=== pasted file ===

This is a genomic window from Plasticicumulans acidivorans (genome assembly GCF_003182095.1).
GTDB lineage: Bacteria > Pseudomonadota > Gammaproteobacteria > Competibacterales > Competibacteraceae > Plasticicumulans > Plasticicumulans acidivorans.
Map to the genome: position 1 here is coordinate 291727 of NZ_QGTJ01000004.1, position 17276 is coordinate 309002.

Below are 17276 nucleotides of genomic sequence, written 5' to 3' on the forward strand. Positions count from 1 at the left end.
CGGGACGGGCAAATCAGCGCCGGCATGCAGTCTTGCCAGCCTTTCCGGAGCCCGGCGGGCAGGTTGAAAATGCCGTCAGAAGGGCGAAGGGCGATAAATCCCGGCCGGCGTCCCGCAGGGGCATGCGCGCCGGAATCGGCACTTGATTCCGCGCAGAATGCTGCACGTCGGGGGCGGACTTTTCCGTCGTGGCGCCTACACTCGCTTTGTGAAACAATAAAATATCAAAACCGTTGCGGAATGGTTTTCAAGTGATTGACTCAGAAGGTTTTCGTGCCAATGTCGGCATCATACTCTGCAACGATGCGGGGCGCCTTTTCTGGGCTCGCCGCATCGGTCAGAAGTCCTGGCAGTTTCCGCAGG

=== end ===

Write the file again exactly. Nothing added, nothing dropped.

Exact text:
This is a genomic window from Plasticicumulans acidivorans (genome assembly GCF_003182095.1).
GTDB lineage: Bacteria > Pseudomonadota > Gammaproteobacteria > Competibacterales > Competibacteraceae > Plasticicumulans > Plasticicumulans acidivorans.
Map to the genome: position 1 here is coordinate 291727 of NZ_QGTJ01000004.1, position 17276 is coordinate 309002.

Below are 17276 nucleotides of genomic sequence, written 5' to 3' on the forward strand. Positions count from 1 at the left end.
CGGGACGGGCAAATCAGCGCCGGCATGCAGTCTTGCCAGCCTTTCCGGAGCCCGGCGGGCAGGTTGAAAATGCCGTCAGAAGGGCGAAGGGCGATAAATCCCGGCCGGCGTCCCGCAGGGGCATGCGCGCCGGAATCGGCACTTGATTCCGCGCAGAATGCTGCACGTCGGGGGCGGACTTTTCCGTCGTGGCGCCTACACTCGCTTTGTGAAACAATAAAATATCAAAACCGTTGCGGAATGGTTTTCAAGTGATTGACTCAGAAGGTTTTCGTGCCAATGTCGGCATCATACTCTGCAACGATGCGGGGCGCCTTTTCTGGGCTCGCCGCATCGGTCAGAAGTCCTGGCAGTTTCCGCAGG